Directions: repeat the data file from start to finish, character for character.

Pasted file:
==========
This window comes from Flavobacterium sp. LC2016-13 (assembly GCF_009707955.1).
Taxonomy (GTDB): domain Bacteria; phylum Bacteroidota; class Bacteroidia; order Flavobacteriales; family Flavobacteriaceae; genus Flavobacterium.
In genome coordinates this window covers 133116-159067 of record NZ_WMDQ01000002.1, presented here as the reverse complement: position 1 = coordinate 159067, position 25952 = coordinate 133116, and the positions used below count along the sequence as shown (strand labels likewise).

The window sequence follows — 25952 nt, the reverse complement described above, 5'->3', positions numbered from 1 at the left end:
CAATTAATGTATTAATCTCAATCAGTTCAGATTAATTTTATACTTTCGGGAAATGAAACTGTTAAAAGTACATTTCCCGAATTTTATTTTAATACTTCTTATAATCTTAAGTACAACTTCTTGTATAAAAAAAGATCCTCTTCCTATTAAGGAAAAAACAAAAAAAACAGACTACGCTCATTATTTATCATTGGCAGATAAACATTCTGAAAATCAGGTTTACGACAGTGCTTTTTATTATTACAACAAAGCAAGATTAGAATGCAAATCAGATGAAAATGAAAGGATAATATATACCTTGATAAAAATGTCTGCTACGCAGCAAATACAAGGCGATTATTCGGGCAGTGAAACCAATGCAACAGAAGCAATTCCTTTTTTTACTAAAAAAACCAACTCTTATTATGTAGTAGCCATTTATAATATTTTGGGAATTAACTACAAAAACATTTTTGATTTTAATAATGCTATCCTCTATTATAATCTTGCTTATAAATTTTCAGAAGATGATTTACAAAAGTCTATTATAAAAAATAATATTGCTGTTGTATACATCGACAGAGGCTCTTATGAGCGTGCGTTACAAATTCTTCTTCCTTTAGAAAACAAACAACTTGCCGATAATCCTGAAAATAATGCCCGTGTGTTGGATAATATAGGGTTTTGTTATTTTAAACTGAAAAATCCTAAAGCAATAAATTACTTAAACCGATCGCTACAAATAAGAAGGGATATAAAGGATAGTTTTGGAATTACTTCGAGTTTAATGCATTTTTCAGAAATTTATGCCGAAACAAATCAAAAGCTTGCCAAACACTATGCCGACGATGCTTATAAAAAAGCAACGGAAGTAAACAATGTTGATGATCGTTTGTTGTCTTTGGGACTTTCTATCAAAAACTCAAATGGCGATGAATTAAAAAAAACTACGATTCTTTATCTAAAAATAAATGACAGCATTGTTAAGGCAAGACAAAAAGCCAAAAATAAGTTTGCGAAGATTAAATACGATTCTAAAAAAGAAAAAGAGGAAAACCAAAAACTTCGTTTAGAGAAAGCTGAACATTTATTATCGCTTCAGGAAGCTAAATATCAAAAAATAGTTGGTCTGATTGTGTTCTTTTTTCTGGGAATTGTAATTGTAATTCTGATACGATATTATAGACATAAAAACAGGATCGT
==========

This window comes from Flavobacterium sp. LC2016-13 (assembly GCF_009707955.1).
Taxonomy (GTDB): domain Bacteria; phylum Bacteroidota; class Bacteroidia; order Flavobacteriales; family Flavobacteriaceae; genus Flavobacterium.
In genome coordinates this window covers 133116-159067 of record NZ_WMDQ01000002.1, presented here as the reverse complement: position 1 = coordinate 159067, position 25952 = coordinate 133116, and the positions used below count along the sequence as shown (strand labels likewise).

The window sequence follows — 25952 nt, the reverse complement described above, 5'->3', positions numbered from 1 at the left end:
CAATTAATGTATTAATCTCAATCAGTTCAGATTAATTTTATACTTTCGGGAAATGAAACTGTTAAAAGTACATTTCCCGAATTTTATTTTAATACTTCTTATAATCTTAAGTACAACTTCTTGTATAAAAAAAGATCCTCTTCCTATTAAGGAAAAAACAAAAAAAACAGACTACGCTCATTATTTATCATTGGCAGATAAACATTCTGAAAATCAGGTTTACGACAGTGCTTTTTATTATTACAACAAAGCAAGATTAGAATGCAAATCAGATGAAAATGAAAGGATAATATATACCTTGATAAAAATGTCTGCTACGCAGCAAATACAAGGCGATTATTCGGGCAGTGAAACCAATGCAACAGAAGCAATTCCTTTTTTTACTAAAAAAACCAACTCTTATTATGTAGTAGCCATTTATAATATTTTGGGAATTAACTACAAAAACATTTTTGATTTTAATAATGCTATCCTCTATTATAATCTTGCTTATAAATTTTCAGAAGATGATTTACAAAAGTCTATTATAAAAAATAATATTGCTGTTGTATACATCGACAGAGGCTCTTATGAGCGTGCGTTACAAATTCTTCTTCCTTTAGAAAACAAACAACTTGCCGATAATCCTGAAAATAATGCCCGTGTGTTGGATAATATAGGGTTTTGTTATTTTAAACTGAAAAATCCTAAAGCAATAAATTACTTAAACCGATCGCTACAAATAAGAAGGGATATAAAGGATAGTTTTGGAATTACTTCGAGTTTAATGCATTTTTCAGAAATTTATGCCGAAACAAATCAAAAGCTTGCCAAACACTATGCCGACGATGCTTATAAAAAAGCAACGGAAGTAAACAATGTTGATGATCGTTTGTTGTCTTTGGGACTTTCTATCAAAAACTCAAATGGCGATGAATTAAAAAAAACTACGATTCTTTATCTAAAAATAAATGACAGCATTGTTAAGGCAAGACAAAAAGCCAAAAATAAGTTTGCGAAGATTAAATACGATTCTAAAAAAGAAAAAGAGGAAAACCAAAAACTTCGTTTAGAGAAAGCTGAACATTTATTATCGCTTCAGGAAGCTAAATATCAAAAAATAGTTGGTCTGATTGTGTTCTTTTTTCTGGGAATTGTAATTGTAATTCTGATACGATATTATAGACATAAAAACAGGATCGT